Rep. Rangel Praises AGOA In Meeting With African Business Leaders
Rep. Charles Rangel
Congressman Charles B. Rangel (NY-13), who made history as the first African American chairman of the powerful House Ways and Means Committee, received a standing ovation following his remarks welcoming hundreds of African business leaders attending a special event for the Africa Leadership Summit at the United States Capitol, on Wednesday, August 6, 2014.
The event, "A Dialogue with African CEOs," was hosted by Congressman Gregory W. Meeks (NY-5), Co-Chair of the Congressional Black Caucus (CBC) Africa Task Force, and included panel discussions with political leaders, representatives from trade and development agencies, business leaders, and Members of Congress.
It took place on the last day of the historical U.S.-Africa Leaders Summit, in which President Barack Obama brought together heads of state from 50 African countries to focus on how to encourage progress in key areas that are crucial to the future development of the continent.
"This is an exciting opportunity," said Rangel. "It's so historic. The seeds we planted 13 years ago [with the passage of the Africa Growth and Opportunity Act] go far beyond our legislative imagination. It wasn't the bill; it was the people that made it."
Rangel continued, "I tell you, having 50 African leaders in the White House, in the United States Congress-- the whole world is watching what we do."
Rangel, who currently serves as the top Democrat on the Ways and Means Subcommittee on Trade, has been a longtime supporter of promoting economic growth and development in Africa. He was the primary author of the Africa Growth and Opportunity Act (AGOA), which for the first time created a trade and investment framework between the U.S. and the countries of sub-Saharan Africa.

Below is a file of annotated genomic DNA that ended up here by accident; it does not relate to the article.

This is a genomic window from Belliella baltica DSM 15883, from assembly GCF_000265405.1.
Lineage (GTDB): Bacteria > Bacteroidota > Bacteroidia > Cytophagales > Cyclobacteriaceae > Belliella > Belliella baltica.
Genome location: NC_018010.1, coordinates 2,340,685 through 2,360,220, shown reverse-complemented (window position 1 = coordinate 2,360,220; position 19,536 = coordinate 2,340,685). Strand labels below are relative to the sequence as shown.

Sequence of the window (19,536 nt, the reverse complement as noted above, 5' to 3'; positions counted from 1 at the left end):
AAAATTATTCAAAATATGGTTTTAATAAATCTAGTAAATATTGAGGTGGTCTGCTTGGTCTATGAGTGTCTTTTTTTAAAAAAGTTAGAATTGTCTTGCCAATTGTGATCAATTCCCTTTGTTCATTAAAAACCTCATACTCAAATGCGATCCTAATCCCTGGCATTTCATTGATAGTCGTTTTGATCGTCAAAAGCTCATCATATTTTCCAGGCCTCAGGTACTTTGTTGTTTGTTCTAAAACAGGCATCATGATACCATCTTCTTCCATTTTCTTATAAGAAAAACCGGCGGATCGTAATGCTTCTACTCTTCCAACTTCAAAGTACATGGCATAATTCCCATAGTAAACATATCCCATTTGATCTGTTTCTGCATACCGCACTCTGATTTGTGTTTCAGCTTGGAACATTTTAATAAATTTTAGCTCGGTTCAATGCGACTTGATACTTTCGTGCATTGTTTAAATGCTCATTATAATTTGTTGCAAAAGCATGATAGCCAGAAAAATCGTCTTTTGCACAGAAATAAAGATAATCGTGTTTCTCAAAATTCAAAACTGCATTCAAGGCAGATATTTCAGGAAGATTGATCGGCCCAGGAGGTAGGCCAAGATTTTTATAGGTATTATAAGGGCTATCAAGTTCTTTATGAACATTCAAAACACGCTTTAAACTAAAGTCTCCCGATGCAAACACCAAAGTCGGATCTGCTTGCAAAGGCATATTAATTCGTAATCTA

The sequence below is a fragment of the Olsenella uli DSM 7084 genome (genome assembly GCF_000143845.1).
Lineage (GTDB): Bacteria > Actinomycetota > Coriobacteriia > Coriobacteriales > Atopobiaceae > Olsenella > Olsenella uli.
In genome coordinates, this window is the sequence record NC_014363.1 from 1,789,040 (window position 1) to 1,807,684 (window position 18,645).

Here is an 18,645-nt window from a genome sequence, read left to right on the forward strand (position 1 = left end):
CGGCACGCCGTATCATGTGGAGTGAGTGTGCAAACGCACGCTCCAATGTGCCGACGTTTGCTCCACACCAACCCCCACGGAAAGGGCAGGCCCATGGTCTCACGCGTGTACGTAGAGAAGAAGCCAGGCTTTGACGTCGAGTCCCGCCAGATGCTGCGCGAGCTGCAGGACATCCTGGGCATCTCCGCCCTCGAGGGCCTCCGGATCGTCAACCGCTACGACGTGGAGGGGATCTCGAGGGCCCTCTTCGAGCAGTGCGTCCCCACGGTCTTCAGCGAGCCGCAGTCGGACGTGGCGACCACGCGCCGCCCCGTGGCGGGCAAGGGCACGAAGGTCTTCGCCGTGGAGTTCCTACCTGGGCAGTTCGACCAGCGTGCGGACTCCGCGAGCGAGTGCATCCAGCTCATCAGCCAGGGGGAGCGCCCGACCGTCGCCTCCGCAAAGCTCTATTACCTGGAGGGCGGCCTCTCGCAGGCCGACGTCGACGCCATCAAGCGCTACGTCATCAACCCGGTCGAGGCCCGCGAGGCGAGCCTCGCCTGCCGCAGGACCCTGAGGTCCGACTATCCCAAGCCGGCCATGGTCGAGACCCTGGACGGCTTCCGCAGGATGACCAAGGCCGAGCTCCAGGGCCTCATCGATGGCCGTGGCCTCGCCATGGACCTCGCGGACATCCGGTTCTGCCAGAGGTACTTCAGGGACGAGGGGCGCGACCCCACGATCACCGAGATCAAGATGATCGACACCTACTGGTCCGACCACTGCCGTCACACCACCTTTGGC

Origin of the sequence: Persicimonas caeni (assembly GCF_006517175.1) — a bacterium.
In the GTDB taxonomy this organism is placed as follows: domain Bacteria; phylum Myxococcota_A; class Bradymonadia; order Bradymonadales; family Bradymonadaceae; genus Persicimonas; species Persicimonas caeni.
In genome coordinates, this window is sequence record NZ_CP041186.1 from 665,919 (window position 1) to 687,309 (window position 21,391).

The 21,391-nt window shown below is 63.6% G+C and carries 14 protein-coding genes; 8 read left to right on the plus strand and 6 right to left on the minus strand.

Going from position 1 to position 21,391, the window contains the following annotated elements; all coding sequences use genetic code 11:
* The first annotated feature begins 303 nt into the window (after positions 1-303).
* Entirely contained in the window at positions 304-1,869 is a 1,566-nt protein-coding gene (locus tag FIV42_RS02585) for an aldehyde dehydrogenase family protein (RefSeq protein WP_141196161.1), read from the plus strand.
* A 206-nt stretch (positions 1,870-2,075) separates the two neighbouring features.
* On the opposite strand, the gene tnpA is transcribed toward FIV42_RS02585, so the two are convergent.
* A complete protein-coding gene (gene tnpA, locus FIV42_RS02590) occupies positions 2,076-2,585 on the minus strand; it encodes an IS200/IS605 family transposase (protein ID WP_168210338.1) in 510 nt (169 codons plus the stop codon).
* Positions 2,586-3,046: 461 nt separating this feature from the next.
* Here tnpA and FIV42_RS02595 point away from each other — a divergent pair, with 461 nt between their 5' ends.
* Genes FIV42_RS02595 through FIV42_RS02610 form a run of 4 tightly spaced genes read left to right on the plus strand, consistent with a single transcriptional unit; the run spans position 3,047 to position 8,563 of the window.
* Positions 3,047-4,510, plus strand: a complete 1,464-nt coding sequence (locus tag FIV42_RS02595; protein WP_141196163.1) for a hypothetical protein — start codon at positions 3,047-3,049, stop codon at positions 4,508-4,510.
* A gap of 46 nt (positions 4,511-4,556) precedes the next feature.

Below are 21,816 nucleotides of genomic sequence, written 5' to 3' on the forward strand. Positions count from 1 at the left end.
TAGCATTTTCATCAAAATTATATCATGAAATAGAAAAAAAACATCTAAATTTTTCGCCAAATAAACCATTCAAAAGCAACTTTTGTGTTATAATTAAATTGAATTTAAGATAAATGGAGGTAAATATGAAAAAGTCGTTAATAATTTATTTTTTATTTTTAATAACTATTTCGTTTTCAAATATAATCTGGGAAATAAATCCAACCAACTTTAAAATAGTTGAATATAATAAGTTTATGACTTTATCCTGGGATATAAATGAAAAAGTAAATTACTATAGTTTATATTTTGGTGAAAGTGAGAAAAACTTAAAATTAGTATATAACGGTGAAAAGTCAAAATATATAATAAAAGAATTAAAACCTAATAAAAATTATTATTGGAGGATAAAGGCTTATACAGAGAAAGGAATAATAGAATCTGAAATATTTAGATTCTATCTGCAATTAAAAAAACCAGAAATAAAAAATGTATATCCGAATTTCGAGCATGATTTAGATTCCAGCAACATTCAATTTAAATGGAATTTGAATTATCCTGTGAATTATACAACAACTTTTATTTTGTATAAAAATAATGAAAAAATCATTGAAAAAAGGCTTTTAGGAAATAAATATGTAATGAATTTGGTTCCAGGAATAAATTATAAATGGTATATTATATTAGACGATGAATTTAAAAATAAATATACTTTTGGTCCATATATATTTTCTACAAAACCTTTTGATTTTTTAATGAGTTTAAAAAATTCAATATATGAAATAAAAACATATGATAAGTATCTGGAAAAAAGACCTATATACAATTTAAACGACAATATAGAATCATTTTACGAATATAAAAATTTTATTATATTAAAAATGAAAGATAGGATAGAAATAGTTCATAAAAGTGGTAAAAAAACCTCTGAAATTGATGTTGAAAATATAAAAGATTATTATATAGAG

Since its enactment in May 2000 by President Bill Clinton, AGOA has helped more than triple African exports to almost $25 billion, drastically increasing the per capita income in sub-Saharan Africa. AGOA has played an important role in the partnership between the United States and Africa, signaling new job opportunities in Africa and investment opportunities for Americans.
Inspired by Rangel's many accomplishments and years of service, Meeks described him as a trailblazer who "has been moving and always ahead of the curve."
"We're not only going to be able to shift the economy for equality, to be able to have our kids have decent healthcare, education, and aspirations, we're going to let the whole world know that color is not going to be what it used to be in terms of who is free and who is not," said Rangel, who is one of the two remaining founding Members of the CBC still serving in the United States Congress.
A complete video of Congressman Rangel's welcoming remarks can be watched here.